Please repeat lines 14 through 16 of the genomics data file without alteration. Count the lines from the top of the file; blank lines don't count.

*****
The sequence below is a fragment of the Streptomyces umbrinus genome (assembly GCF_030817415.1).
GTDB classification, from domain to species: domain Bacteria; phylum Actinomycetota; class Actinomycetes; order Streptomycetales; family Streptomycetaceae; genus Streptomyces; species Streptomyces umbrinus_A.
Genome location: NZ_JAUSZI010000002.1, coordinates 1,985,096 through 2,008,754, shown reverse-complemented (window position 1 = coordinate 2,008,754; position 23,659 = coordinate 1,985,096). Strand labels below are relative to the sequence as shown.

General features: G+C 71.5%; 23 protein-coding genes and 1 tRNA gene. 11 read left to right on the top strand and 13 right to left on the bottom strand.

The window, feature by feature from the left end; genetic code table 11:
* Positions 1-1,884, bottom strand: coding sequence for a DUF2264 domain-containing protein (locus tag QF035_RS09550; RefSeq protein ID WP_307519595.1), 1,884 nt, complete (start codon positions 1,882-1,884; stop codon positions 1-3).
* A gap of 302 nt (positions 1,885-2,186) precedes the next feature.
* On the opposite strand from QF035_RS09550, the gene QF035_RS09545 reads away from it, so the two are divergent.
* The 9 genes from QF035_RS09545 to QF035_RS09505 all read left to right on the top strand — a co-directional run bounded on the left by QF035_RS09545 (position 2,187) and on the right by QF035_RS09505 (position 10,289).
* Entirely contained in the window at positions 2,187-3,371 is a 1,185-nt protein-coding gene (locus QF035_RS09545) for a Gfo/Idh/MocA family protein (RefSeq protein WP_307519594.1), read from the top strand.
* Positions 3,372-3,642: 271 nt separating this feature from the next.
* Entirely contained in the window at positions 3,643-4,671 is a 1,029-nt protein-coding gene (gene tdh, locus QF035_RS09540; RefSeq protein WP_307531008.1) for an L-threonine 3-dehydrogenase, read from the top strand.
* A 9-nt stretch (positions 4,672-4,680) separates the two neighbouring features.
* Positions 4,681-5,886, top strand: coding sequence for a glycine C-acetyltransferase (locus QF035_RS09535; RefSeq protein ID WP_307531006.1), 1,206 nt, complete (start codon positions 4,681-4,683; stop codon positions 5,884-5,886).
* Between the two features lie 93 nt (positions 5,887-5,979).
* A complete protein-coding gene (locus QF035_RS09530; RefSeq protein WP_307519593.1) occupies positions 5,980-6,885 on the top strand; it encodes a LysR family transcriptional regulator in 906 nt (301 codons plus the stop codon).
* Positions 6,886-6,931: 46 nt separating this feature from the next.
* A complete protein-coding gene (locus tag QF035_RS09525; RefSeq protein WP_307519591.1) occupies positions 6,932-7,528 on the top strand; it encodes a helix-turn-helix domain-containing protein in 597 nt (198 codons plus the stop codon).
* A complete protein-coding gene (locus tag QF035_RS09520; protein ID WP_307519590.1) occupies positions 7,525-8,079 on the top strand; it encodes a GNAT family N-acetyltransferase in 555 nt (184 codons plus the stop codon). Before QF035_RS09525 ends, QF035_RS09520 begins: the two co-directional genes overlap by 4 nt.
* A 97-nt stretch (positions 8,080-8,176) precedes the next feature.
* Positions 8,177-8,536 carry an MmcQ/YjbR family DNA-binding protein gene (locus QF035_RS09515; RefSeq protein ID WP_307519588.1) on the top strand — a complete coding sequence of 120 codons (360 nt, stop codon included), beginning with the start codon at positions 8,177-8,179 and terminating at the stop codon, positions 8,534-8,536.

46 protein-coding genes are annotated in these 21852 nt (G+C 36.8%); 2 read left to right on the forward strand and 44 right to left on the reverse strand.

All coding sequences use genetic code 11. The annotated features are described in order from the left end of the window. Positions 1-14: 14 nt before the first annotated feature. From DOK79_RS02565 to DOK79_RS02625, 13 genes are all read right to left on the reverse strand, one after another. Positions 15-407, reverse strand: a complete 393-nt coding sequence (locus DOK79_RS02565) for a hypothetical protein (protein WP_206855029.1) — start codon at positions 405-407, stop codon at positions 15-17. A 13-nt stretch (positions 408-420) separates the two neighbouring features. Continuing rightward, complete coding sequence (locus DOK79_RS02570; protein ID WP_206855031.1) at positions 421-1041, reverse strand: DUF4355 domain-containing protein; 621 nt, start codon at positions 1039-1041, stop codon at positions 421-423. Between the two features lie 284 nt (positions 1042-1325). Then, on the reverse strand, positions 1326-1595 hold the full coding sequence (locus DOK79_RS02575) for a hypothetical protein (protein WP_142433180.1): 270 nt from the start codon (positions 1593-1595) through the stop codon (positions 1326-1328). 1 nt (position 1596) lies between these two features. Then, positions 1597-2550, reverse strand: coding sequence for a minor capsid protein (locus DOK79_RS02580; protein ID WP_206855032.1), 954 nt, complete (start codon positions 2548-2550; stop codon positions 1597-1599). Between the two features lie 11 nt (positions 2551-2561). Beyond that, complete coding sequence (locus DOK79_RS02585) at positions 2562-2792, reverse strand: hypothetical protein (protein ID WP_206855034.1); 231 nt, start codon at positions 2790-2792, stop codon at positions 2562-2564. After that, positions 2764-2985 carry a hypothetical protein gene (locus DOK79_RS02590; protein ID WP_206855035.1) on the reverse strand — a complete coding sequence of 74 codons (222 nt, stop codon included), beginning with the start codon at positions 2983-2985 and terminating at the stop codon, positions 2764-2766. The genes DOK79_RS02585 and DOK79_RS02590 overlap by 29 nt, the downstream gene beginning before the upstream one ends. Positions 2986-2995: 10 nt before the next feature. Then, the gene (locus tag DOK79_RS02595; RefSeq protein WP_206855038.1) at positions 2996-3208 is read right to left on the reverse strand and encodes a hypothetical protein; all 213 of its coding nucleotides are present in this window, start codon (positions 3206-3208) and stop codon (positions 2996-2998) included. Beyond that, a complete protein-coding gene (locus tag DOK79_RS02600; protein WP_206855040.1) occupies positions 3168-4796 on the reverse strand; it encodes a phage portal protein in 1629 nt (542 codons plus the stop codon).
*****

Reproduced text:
* Positions 4,681-5,886, top strand: coding sequence for a glycine C-acetyltransferase (locus QF035_RS09535; RefSeq protein ID WP_307531006.1), 1,206 nt, complete (start codon positions 4,681-4,683; stop codon positions 5,884-5,886).
* Between the two features lie 93 nt (positions 5,887-5,979).
* A complete protein-coding gene (locus QF035_RS09530; RefSeq protein WP_307519593.1) occupies positions 5,980-6,885 on the top strand; it encodes a LysR family transcriptional regulator in 906 nt (301 codons plus the stop codon).